Friday, 23 March 2012

Police in West Midlands to Lose 81 Officers.



By Ben Aulakh

More than 80 police staff in the West Midlands are likely to lose their jobs as part of a raft of new cost cutting measures, required under the government’s deficit reduction plans.

As part of £16 million of savings required by the force, 234 police staff will be taken from their current jobs and given new roles, while a further 151 currently vacant positions will remain empty.

The process will mean the region’s biggest force is set to lose 81 frontline officers in the next two years.

The measures are part of £126 million of required efficiencies earmarked by West Midlands Police under the government Comprehensive Spending review.  

The force had already announced £25 million of savings for 2012/13 early this year, and on Thursday they put forward plans for another £16 million in cost cutting measures across the force region in 2013/14.

Senior officers used a process called Priority Based Budgeting, PBB, to identify the areas where vital cash could be saved.

Deputy Chief Constable Dave Thompson said, “The context of PBB is the £126m the force needs to save but, with hindsight, even if we didn't have to make those savings, we'd still be implementing PBB for the benefits it has delivered.

“The process we are implementing is the most intensive and effective of any force in the country and has helped us mature as an organisation.”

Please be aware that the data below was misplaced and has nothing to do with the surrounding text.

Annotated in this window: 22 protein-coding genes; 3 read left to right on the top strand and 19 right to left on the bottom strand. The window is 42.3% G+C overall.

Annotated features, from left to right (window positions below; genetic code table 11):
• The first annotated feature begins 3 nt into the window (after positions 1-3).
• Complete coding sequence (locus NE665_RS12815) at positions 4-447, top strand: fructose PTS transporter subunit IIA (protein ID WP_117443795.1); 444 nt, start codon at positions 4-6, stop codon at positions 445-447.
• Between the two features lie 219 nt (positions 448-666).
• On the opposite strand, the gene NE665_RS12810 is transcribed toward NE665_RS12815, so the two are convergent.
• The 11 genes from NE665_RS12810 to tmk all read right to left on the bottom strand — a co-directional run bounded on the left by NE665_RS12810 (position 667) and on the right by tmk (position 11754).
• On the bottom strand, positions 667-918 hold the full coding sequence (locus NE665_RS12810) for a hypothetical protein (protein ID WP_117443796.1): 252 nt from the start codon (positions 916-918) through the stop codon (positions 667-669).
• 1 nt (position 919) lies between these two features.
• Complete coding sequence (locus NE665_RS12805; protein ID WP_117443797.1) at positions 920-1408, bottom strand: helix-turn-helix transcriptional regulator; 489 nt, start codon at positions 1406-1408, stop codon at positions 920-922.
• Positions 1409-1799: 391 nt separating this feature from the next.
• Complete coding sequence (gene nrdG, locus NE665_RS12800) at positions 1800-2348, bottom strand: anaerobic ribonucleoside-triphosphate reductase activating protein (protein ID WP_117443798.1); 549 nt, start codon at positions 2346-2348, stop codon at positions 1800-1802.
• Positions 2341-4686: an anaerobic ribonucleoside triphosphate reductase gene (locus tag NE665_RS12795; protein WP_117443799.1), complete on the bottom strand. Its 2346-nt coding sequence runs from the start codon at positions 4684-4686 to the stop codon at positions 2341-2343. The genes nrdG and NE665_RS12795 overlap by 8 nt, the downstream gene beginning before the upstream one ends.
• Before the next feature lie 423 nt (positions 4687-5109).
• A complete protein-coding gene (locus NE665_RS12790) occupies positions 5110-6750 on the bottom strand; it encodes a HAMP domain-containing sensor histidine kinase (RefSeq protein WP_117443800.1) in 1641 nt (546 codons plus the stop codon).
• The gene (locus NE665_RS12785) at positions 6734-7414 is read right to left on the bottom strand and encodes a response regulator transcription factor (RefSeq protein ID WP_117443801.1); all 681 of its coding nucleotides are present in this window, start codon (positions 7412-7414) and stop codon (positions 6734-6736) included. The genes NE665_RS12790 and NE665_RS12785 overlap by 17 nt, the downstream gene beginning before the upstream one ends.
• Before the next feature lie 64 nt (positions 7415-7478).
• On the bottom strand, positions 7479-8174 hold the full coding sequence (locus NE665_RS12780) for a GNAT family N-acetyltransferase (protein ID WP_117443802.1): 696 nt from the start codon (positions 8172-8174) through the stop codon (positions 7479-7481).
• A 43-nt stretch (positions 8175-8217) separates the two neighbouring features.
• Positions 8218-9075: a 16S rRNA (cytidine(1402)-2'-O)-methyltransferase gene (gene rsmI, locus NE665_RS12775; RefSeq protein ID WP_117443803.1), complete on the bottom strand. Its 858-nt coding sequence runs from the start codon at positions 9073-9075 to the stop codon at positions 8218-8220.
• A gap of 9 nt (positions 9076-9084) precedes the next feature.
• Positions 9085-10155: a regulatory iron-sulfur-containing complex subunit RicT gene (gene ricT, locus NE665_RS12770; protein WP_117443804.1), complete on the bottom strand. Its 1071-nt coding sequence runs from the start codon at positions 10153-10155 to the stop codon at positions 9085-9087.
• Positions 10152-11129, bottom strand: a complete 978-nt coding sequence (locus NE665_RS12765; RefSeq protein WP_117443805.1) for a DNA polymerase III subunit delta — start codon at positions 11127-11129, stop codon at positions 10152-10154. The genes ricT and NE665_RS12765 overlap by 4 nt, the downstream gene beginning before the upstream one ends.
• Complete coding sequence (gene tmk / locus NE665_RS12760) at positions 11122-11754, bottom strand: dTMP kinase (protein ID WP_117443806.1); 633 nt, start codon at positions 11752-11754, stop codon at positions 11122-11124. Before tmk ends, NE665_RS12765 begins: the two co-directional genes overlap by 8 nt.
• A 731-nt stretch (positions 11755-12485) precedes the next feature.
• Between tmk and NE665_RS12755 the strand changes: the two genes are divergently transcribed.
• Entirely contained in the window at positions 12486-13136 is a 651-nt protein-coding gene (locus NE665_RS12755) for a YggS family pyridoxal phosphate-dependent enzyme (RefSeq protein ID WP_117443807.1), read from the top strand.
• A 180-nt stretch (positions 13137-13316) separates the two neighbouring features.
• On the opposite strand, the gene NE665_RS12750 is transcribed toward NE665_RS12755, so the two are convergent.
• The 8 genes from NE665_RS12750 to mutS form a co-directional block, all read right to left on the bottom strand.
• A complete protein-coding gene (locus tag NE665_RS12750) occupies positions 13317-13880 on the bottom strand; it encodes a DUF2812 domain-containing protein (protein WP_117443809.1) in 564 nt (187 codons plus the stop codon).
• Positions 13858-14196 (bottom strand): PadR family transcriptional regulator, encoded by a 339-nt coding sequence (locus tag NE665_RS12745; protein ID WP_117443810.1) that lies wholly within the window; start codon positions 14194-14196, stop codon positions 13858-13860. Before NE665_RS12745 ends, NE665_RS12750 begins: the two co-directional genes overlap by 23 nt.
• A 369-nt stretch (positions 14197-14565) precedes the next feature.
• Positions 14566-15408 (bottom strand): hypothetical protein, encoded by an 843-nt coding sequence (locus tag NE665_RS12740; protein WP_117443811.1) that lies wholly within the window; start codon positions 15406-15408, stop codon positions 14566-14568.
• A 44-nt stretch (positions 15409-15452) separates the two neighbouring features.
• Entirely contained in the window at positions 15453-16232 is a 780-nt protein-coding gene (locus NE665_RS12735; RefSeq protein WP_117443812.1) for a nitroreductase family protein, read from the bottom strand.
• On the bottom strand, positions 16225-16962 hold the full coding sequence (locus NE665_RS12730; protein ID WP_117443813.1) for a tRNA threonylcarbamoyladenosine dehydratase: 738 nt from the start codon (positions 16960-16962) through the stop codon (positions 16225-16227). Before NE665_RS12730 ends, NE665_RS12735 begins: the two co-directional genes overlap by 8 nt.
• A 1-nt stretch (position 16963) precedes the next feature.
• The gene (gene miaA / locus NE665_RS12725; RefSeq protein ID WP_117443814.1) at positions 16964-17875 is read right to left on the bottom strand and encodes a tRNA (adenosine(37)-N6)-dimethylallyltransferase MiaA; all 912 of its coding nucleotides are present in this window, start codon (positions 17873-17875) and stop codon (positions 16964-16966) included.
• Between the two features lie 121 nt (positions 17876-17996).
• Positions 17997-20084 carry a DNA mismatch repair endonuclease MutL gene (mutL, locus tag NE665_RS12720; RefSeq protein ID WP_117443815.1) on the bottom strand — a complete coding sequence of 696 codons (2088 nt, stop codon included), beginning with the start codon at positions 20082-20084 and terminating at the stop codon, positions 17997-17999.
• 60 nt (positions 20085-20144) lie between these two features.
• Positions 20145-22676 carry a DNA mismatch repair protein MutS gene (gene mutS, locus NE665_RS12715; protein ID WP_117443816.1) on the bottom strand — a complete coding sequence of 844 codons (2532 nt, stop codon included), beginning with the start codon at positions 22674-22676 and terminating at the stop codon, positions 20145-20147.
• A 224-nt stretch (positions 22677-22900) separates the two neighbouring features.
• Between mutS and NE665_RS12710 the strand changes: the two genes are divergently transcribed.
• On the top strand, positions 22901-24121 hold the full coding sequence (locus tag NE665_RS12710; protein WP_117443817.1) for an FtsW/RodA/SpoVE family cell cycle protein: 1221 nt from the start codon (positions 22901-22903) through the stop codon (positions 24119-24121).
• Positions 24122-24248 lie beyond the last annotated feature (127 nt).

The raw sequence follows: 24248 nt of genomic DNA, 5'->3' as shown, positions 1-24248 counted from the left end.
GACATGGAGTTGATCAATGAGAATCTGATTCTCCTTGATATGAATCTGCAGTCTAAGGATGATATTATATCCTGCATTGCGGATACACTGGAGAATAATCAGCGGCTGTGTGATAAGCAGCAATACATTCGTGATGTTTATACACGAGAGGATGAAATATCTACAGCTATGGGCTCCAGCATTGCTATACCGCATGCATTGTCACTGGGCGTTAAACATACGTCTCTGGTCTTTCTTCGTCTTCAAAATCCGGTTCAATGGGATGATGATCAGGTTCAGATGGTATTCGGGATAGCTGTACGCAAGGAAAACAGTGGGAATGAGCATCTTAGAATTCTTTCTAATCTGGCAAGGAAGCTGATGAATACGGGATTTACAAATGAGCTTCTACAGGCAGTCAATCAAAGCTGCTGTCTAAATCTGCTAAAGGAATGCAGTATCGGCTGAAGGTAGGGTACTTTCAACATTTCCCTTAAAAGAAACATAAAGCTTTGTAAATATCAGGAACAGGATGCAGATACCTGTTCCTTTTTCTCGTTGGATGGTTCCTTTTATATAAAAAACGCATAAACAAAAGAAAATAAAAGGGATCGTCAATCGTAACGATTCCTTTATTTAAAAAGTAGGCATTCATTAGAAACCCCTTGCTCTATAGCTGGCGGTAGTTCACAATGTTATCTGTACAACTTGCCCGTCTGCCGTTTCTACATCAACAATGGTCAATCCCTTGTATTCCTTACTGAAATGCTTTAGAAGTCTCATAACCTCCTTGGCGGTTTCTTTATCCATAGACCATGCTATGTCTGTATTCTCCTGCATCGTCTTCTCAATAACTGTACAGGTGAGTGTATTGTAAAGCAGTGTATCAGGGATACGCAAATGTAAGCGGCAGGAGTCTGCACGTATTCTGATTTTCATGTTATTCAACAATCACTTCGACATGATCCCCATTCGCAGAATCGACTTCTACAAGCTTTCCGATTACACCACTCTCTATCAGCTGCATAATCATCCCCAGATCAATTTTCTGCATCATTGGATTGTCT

“PBB requires us to look at our service levels, the volume – whether we can reduce our demands – and our methods – ways we can work differently – because these three things make up the cost of our activities.”

The force has used the PBB process to scrutinise budgets across a number of force areas such as tackling crime, finance, local policing, intelligence, policing support.

Senior officers stress that they have worked hard to minimise the impact of cost savings on its workforce, and will fully support any staff facing redundancy.

DCC Thompson added, “We are acutely aware that this isn’t just about abstract savings but about people and we acknowledge that this is a difficult time for those affected by the PBB process.

“However the financial position we are in means that challenging and sometimes painful decisions have to be taken”


Video courtesy of West Midlands Police on Youtube.

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